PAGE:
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Photos of me

I expect most readers of this blog are desperate to know what I really look like. The photo at the top of this blog doesn’t really give a good image so I put some better pictures on Flickr, the most representative of which is below:



The caption reads:

Marble figure of a recumbent bull

Probably made in Athens about 400-350 BC. Perhaps from Kerameikos, Athens.

The bull may have served as a grave marker; it is likely that it was designed to be set on a high base and so seen only from below and from the front.

According to Wikipedia, Kerameikos is an area of Athens famous for its potters (the name is related to our word ceramic) as well being the site of a significant cemetery. Presumably the recumbent bull did some service there.

Revamped cow pages on

I have overhauled the cow pages on They now look nice and cow-like in the same style as the cow games page, which looks a bit like this page too. In particular, there is a new cow jokes page, based largely on the cow Christmas cracker jokes post I did on this weblog just before Christmas, and a revamped cow songs and poems page. The list of cow pages is now as follows:

  • Cow games: a list of cow-themed games playable on the web.
  • Famous cows: a list of famous cows of myth, legend, history, and culture.
  • Cow jokes: a collection of cow jokes.
  • Cow songs and poems: a list of cow songs and poems.
  • Breeds of cow: information about breeds of cows and links to further information.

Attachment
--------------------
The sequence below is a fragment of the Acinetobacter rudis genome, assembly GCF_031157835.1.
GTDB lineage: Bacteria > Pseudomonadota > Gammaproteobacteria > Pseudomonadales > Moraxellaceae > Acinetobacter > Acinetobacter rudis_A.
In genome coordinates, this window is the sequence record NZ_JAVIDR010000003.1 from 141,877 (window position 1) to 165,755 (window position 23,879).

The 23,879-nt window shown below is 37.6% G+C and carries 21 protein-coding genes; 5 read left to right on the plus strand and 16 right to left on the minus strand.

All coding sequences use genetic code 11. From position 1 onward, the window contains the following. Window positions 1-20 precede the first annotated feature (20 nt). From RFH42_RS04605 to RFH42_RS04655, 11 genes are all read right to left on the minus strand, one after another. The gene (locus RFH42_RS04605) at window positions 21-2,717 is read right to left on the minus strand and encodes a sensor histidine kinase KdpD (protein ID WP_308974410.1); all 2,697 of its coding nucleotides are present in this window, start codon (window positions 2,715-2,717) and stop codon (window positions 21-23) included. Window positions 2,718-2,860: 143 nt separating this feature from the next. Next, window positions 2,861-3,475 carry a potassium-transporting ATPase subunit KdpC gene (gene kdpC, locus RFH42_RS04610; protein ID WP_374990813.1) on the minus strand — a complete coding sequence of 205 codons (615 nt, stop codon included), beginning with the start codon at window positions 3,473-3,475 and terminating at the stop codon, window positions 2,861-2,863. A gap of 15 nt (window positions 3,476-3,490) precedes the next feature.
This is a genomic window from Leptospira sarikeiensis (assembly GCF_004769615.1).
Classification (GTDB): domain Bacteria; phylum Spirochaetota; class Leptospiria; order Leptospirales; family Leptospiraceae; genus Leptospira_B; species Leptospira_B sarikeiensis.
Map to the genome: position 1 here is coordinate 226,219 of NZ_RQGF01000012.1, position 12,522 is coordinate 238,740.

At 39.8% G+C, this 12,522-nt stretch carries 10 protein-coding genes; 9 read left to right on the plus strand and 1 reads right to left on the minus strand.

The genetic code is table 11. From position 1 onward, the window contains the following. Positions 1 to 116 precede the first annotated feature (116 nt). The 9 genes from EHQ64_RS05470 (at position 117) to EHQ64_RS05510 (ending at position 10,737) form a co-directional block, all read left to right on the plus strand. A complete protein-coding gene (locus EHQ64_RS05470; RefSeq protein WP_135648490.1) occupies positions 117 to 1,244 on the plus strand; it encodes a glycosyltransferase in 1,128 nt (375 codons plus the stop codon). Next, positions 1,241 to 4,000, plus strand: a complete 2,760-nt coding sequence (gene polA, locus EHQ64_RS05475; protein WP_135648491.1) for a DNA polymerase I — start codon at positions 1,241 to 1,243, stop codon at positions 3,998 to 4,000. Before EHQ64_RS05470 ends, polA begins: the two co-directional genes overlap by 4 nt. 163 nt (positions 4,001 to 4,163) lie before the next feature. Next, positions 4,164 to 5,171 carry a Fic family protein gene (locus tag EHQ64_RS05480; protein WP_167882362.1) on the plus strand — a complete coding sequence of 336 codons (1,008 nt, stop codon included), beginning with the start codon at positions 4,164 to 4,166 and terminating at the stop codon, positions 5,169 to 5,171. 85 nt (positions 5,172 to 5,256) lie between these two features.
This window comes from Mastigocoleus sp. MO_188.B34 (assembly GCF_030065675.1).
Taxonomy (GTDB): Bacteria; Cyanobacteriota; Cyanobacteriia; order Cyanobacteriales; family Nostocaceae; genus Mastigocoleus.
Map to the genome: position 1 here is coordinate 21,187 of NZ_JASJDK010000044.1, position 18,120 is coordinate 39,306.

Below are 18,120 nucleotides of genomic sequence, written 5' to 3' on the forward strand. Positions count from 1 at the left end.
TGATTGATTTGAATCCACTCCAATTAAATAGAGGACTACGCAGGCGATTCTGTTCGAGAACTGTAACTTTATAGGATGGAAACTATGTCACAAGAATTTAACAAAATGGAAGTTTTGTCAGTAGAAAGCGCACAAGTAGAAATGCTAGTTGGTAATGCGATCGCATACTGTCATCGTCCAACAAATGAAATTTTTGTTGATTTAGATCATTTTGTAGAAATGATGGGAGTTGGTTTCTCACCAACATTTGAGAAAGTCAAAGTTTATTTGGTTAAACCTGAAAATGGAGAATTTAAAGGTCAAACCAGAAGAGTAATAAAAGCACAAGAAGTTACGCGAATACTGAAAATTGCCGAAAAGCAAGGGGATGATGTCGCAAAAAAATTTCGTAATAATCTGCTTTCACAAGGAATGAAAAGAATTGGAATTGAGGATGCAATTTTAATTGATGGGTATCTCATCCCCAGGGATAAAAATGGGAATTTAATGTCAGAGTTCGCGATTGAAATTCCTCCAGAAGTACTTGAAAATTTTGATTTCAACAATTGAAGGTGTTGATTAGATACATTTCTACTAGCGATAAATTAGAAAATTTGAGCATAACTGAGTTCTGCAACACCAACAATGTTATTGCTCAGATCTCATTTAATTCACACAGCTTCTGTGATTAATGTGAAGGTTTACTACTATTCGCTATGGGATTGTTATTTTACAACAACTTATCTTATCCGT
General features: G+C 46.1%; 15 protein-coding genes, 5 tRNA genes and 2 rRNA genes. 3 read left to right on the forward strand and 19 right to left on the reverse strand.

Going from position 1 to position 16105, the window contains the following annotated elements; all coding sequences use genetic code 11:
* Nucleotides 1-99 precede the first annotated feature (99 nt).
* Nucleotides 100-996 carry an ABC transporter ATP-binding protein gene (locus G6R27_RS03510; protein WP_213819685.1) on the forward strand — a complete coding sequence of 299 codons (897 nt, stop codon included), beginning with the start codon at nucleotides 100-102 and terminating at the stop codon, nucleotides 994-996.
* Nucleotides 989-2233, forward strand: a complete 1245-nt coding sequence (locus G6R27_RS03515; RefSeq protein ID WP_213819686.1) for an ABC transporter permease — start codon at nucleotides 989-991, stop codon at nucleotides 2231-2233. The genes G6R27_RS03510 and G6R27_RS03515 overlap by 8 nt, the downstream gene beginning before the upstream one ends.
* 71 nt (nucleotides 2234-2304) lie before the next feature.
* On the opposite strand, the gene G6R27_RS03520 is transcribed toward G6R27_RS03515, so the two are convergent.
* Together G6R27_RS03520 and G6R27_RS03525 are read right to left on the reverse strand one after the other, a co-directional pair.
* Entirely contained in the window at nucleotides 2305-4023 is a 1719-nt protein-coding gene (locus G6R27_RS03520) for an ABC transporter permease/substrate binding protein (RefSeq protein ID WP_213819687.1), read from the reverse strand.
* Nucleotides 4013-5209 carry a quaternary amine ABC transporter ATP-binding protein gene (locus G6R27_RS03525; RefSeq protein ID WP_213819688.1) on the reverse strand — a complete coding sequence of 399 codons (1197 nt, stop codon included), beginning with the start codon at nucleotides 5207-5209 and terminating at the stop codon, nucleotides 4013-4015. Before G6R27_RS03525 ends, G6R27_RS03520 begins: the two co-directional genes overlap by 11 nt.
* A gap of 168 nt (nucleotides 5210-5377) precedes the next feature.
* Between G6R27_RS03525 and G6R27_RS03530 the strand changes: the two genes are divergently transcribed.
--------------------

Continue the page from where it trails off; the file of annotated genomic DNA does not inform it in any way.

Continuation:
I am always interested to hear of new entries for any of these pages, but particularly for the latter, which is still quite short, although I am being picky: I would like poems or songs where the mention of cows is not incidental, which are preferably classic or by classic authors, and which are not simply doggerel (cowwerel?) for children. There isn’t a lot, as far as I can see.

Cow Christmas cracker jokes

As an addendum to yesterday’s post, here are some cow Christmas cracker jokes, of which there are many. Based on a trawl of the web, I think it is fairly authoritative. I can’t guaratee they have actually come from a Christmas cracker: some of them are just clearly short jokes, but I think they are worth including, if nothing else to kickstart the sad barely started list of cow jokes elsewhere on this site. I have given the source of each joke, at least where I first found it. I have, however, performed minor editing on them to standardize the formatting, tidy up punctuation, correct spelling, and so on. I did think about putting them in some kind of meaningful order, but they are instead in the order I came across them. I would, of course, be interested to hear any more you have to offer.